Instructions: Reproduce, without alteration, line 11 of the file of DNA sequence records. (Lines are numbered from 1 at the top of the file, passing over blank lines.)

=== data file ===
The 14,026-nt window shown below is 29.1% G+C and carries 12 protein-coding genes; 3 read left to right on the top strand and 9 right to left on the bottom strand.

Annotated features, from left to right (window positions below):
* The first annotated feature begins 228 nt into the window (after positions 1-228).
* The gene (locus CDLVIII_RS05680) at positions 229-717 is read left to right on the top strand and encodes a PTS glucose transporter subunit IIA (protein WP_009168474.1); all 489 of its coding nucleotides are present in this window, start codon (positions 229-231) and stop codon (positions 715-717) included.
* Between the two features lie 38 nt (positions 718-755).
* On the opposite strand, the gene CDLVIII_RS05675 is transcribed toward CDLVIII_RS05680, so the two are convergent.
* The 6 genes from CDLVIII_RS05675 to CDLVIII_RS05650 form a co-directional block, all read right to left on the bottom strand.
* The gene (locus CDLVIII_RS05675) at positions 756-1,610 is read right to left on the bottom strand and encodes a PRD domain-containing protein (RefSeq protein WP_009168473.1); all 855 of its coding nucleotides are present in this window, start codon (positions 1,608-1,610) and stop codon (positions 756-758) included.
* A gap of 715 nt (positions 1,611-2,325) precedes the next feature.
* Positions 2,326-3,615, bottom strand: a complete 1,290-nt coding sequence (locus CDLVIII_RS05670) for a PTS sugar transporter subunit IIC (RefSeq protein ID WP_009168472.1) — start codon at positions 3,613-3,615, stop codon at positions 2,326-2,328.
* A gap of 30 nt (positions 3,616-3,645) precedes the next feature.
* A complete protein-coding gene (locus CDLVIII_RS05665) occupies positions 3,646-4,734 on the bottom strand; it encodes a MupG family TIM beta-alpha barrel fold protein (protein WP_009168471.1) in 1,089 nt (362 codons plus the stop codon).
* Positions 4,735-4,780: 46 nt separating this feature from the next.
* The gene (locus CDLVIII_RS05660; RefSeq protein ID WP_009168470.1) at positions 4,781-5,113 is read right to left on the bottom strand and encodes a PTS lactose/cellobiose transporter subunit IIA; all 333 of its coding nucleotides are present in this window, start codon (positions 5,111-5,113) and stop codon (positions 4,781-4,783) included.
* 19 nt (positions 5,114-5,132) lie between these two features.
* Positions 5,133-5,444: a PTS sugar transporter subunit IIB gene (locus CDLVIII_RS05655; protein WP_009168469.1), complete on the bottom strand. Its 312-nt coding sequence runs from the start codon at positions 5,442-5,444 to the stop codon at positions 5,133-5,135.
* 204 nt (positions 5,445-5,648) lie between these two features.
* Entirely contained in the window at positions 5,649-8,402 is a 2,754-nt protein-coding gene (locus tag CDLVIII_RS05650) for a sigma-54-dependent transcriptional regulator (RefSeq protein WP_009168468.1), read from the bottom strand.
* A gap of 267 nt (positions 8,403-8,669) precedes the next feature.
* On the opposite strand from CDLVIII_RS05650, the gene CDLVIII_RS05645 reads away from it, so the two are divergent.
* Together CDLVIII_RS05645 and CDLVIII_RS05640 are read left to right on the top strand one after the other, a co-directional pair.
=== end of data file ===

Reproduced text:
* A gap of 30 nt (positions 3,616-3,645) precedes the next feature.